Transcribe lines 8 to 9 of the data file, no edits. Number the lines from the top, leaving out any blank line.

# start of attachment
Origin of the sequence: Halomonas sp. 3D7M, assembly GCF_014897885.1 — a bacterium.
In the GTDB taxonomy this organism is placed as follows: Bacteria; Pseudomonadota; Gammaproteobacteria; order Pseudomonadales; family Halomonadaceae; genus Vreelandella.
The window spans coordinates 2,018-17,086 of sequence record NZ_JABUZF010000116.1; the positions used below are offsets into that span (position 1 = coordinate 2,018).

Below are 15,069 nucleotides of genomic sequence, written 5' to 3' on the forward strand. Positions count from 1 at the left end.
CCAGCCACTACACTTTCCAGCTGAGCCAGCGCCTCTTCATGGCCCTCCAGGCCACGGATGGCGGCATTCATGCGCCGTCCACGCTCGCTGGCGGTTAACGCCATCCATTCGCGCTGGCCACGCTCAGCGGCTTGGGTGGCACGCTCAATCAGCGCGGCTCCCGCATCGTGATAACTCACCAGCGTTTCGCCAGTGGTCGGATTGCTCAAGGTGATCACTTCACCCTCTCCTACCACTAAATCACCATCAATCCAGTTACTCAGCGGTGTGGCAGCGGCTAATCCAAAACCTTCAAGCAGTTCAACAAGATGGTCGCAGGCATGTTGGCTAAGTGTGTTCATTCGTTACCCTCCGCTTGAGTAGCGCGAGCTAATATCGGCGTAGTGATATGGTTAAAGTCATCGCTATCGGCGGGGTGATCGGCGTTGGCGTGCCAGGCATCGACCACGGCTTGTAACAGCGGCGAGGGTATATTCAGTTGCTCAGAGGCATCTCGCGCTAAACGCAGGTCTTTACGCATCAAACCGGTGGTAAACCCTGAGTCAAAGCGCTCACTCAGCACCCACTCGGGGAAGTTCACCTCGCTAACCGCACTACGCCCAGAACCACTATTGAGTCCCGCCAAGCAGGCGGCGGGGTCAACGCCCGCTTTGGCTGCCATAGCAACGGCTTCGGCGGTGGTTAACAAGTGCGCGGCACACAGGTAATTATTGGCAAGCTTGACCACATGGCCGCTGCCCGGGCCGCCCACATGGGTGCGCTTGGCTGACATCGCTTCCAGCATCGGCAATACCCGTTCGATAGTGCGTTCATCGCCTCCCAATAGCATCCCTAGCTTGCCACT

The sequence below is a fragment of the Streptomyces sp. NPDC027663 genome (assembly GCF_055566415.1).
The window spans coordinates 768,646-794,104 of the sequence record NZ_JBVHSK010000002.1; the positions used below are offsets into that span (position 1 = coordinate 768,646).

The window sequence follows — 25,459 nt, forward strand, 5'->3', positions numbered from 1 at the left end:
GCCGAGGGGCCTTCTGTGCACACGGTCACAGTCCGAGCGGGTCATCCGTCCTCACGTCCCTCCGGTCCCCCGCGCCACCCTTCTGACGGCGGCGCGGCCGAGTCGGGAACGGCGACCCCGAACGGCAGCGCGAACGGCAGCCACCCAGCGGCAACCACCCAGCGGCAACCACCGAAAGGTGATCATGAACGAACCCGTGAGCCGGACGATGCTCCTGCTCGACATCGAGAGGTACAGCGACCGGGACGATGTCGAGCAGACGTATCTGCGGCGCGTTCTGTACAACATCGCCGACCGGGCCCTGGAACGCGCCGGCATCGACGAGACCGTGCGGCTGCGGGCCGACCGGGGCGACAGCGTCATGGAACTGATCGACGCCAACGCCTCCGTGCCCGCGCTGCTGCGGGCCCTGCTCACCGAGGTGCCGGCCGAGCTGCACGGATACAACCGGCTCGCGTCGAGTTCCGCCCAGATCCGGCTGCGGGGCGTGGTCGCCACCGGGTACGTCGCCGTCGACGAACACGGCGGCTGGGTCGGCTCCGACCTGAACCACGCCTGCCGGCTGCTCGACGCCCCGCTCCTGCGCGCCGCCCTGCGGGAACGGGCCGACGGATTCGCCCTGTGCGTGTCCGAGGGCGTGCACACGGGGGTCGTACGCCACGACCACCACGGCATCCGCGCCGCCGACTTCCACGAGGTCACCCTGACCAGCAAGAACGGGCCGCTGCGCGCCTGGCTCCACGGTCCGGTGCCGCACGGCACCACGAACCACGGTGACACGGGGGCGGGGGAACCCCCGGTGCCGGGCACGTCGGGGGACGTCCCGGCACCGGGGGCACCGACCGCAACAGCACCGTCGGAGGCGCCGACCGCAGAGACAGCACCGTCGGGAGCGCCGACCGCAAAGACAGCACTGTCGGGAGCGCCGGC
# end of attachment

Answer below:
The window sequence follows — 25,459 nt, forward strand, 5'->3', positions numbered from 1 at the left end:
GCCGAGGGGCCTTCTGTGCACACGGTCACAGTCCGAGCGGGTCATCCGTCCTCACGTCCCTCCGGTCCCCCGCGCCACCCTTCTGACGGCGGCGCGGCCGAGTCGGGAACGGCGACCCCGAACGGCAGCGCGAACGGCAGCCACCCAGCGGCAACCACCCAGCGGCAACCACCGAAAGGTGATCATGAACGAACCCGTGAGCCGGACGATGCTCCTGCTCGACATCGAGAGGTACAGCGACCGGGACGATGTCGAGCAGACGTATCTGCGGCGCGTTCTGTACAACATCGCCGACCGGGCCCTGGAACGCGCCGGCATCGACGAGACCGTGCGGCTGCGGGCCGACCGGGGCGACAGCGTCATGGAACTGATCGACGCCAACGCCTCCGTGCCCGCGCTGCTGCGGGCCCTGCTCACCGAGGTGCCGGCCGAGCTGCACGGATACAACCGGCTCGCGTCGAGTTCCGCCCAGATCCGGCTGCGGGGCGTGGTCGCCACCGGGTACGTCGCCGTCGACGAACACGGCGGCTGGGTCGGCTCCGACCTGAACCACGCCTGCCGGCTGCTCGACGCCCCGCTCCTGCGCGCCGCCCTGCGGGAACGGGCCGACGGATTCGCCCTGTGCGTGTCCGAGGGCGTGCACACGGGGGTCGTACGCCACGACCACCACGGCATCCGCGCCGCCGACTTCCACGAGGTCACCCTGACCAGCAAGAACGGGCCGCTGCGCGCCTGGCTCCACGGTCCGGTGCCGCACGGCACCACGAACCACGGTGACACGGGGGCGGGGGAACCCCCGGTGCCGGGCACGTCGGGGGACGTCCCGGCACCGGGGGCACCGACCGCAACAGCACCGTCGGAGGCGCCGACCGCAGAGACAGCACCGTCGGGAGCGCCGACCGCAAAGACAGCACTGTCGGGAGCGCCGGC